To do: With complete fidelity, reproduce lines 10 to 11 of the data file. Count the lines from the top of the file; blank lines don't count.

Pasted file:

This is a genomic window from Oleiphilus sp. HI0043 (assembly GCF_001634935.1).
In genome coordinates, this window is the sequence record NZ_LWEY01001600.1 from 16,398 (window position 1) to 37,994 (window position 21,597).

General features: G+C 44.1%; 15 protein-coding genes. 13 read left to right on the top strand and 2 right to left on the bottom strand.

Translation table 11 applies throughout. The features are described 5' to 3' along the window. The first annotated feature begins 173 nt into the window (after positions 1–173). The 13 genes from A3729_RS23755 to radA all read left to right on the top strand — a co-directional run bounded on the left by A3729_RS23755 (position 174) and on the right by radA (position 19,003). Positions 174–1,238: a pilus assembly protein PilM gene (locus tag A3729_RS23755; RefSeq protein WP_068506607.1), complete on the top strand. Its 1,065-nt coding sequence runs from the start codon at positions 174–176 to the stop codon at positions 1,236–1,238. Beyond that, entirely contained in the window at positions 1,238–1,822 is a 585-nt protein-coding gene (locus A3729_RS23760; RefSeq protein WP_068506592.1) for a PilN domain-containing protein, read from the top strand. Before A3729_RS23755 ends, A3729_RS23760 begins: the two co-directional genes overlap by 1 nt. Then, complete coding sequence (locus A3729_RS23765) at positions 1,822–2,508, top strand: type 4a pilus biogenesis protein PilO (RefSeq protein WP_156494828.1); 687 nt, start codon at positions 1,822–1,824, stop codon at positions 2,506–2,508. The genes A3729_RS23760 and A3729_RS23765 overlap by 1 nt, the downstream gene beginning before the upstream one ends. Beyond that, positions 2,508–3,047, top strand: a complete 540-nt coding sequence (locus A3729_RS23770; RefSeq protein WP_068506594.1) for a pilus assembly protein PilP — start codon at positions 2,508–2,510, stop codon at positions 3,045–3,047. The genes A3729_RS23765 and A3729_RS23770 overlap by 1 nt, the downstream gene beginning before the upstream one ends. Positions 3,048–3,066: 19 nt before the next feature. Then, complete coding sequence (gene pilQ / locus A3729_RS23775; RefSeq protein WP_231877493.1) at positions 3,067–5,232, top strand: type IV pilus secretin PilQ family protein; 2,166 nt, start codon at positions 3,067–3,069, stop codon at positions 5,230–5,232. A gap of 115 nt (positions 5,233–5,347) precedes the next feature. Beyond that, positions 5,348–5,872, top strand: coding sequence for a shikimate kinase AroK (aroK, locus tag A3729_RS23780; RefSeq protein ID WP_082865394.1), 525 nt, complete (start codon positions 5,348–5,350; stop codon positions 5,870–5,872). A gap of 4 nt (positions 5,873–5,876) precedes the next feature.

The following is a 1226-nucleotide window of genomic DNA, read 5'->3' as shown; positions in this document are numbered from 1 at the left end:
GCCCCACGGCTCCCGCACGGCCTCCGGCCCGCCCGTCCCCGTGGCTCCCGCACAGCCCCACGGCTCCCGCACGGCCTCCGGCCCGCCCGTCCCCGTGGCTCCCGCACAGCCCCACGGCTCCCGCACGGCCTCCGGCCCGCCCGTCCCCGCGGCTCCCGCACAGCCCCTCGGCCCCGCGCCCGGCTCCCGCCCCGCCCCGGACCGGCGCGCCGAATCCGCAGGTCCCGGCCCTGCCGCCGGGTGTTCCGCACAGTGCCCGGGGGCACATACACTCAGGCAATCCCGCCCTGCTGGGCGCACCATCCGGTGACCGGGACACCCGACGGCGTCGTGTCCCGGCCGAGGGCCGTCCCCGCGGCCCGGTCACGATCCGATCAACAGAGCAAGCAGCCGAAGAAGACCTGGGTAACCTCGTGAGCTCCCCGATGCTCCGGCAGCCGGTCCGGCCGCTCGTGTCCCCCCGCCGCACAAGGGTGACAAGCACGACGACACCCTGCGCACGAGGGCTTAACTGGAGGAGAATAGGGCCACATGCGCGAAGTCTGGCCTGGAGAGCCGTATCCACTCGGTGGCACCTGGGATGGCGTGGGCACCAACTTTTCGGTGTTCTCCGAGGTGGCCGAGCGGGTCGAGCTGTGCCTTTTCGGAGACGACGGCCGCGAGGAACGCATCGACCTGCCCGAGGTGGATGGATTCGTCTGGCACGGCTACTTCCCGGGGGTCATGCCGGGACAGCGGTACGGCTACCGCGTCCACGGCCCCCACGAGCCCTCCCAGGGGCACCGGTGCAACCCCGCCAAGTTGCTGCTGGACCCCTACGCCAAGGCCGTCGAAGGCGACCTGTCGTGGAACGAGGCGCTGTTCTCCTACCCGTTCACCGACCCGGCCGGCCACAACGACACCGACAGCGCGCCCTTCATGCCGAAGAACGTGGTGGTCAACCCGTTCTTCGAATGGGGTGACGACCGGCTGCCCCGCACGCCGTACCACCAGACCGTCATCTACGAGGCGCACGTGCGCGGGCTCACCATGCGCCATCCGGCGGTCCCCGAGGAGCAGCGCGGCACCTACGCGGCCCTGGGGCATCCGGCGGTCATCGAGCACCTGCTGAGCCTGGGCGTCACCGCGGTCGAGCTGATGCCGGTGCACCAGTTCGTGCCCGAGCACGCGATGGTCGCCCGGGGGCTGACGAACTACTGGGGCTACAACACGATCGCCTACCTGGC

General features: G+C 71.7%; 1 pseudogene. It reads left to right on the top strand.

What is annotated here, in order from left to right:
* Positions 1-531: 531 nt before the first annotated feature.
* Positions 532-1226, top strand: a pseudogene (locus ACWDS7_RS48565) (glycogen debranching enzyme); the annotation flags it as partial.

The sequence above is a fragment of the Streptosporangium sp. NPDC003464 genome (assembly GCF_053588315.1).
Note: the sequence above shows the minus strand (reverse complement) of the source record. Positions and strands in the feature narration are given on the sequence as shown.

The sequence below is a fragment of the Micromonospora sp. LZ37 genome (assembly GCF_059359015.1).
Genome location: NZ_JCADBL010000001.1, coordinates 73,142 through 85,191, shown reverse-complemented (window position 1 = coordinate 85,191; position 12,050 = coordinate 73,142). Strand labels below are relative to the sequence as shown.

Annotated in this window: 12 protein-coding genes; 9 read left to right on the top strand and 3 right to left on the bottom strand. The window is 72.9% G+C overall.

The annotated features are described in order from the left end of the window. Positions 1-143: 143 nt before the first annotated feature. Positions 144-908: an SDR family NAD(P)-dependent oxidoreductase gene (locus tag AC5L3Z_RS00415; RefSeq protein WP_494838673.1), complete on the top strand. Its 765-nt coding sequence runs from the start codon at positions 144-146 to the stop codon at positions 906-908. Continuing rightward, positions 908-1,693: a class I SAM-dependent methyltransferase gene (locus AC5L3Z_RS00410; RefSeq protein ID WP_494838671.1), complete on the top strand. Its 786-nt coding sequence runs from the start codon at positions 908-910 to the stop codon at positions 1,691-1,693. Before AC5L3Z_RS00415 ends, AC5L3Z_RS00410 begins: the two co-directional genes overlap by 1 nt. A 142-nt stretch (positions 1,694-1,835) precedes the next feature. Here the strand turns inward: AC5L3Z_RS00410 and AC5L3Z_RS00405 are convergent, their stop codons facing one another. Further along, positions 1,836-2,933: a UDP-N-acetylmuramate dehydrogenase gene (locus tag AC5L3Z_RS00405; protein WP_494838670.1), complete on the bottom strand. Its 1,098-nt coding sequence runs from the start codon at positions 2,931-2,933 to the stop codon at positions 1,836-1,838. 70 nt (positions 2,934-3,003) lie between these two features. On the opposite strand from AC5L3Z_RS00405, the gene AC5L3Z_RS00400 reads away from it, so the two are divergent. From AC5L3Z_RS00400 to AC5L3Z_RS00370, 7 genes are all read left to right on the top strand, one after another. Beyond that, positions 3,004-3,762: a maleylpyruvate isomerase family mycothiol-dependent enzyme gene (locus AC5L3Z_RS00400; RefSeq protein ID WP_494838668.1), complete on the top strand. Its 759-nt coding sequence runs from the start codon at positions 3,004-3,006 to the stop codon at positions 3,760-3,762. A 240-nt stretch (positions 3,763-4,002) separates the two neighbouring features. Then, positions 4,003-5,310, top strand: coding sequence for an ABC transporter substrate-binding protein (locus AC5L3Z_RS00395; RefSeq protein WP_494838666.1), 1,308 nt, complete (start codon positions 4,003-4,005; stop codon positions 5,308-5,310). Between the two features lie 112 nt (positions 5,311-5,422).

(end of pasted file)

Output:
* Positions 532-1226, top strand: a pseudogene (locus ACWDS7_RS48565) (glycogen debranching enzyme); the annotation flags it as partial.

The sequence above is a fragment of the Streptosporangium sp. NPDC003464 genome (assembly GCF_053588315.1).